A black and white map … giving the names of the various mountains that one can see from the platform.
On the opposite side … one can enjoy …
… a beautiful view of the wide expanse of Lac Léman (belvedere means beautiful view in Italian).
If the day had been nicer and clearer … we could have seen as far as Geneva, the other end of Lac Léman … including its famous Jet d’eau! Unfortunately, it was not a nice day. In fact it got misty again when we were on the platform … so we had to wait a while just so that we could get some decent shots of the lake!
There was also another map showing the various towns and cities found along what is the biggest lake in Switzerland.
We decided to go down the other way … by walking along the edge of the mountain, which is protected by fences only along the area of the ridge closest to the belvedere. However, along the way I could not resist stopping … to take photos of some of the alpine flowers I saw there.
I was trying hard to get good shots of the alpine flowers I had spotted near the edge against the backdrop of Lac Léman ... but instead … I got a good scolding from the hubby for putting my life at risk by going too near the edge of the mountain. 😦
I suppose he has very good reason to worry as accidents can happen any time when one is not careful when walking on mountains (the hubby adds, especially close to ridges, which are by nature highly treacherous) … and in fact he recently read that there had been a 10% increase in the number of deaths of walkers or mountain climbers on Swiss mountains this year over last year owing to the increased popularity of such activities (for example, see page 40 of the annual report 2011 of the Swiss Council for Accident Prevention). So … okay lah Ta, I will be more careful next time!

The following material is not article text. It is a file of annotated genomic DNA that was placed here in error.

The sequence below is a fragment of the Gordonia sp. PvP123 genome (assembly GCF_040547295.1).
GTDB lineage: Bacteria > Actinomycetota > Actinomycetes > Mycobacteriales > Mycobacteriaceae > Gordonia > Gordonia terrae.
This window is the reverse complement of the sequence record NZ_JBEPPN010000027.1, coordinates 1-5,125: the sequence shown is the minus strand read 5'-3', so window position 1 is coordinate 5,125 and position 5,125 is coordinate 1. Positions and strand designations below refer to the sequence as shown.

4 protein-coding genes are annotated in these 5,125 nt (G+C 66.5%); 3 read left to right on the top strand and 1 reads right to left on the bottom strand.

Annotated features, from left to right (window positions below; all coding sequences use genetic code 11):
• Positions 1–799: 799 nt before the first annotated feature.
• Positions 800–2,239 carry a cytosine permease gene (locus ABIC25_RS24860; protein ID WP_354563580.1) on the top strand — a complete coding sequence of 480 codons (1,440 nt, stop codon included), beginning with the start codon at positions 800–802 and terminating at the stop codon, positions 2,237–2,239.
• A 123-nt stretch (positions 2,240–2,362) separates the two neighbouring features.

But at least I got my shots! hehehe … 🙂
Oh yes … as the title of this entry indicates, Rochers-de-Naye is the home for an animal called marmot. So, how can I share an entry on Rochers-de-Naye without showing a few photos of the marmots right?
In case you wonder what marmots look like, this is how …
The marmots (from the French word marmotte) … belong to the squirrel family (they are rodents) but are mainly found in mountainous areas.
While the ones on the left are shy (or was it just plain snotty?) … and generally ignore the call of visitors who tried to get them to come nearer … the one on the right was super friendly and would come even if you did not call him (or is it her?). Obviously it knows that visitors generally will come with something for it. Unfortunately not these visitors. 😉 There are signs telling visitors not to feed the animals … although by the way he behaves, obviously many must have ignored the signs!
The marmots are kept in the white squarish fenced areas on the slope of the mountain.
However, for those who prefer not to trek up the slope to see the marmots there … there are also a few marmots just beside the restaurants and train station.
But … if you must know … the ones here are the snotty ones … probably as they attract all the attention because of their cage’s strategic location!
Other entry related to Rochers-de-Naye:
Other entries on the mountains in the region:
- It was not THAT late for the narcissus … after all … !
- Leaving it too late for the narcissus …
- Trekking through Vallon de Nant…
- A second visit to La Berneuse … a month later …
- Our visit to La Berneuse on the second day of autumn …
- La Berneuse…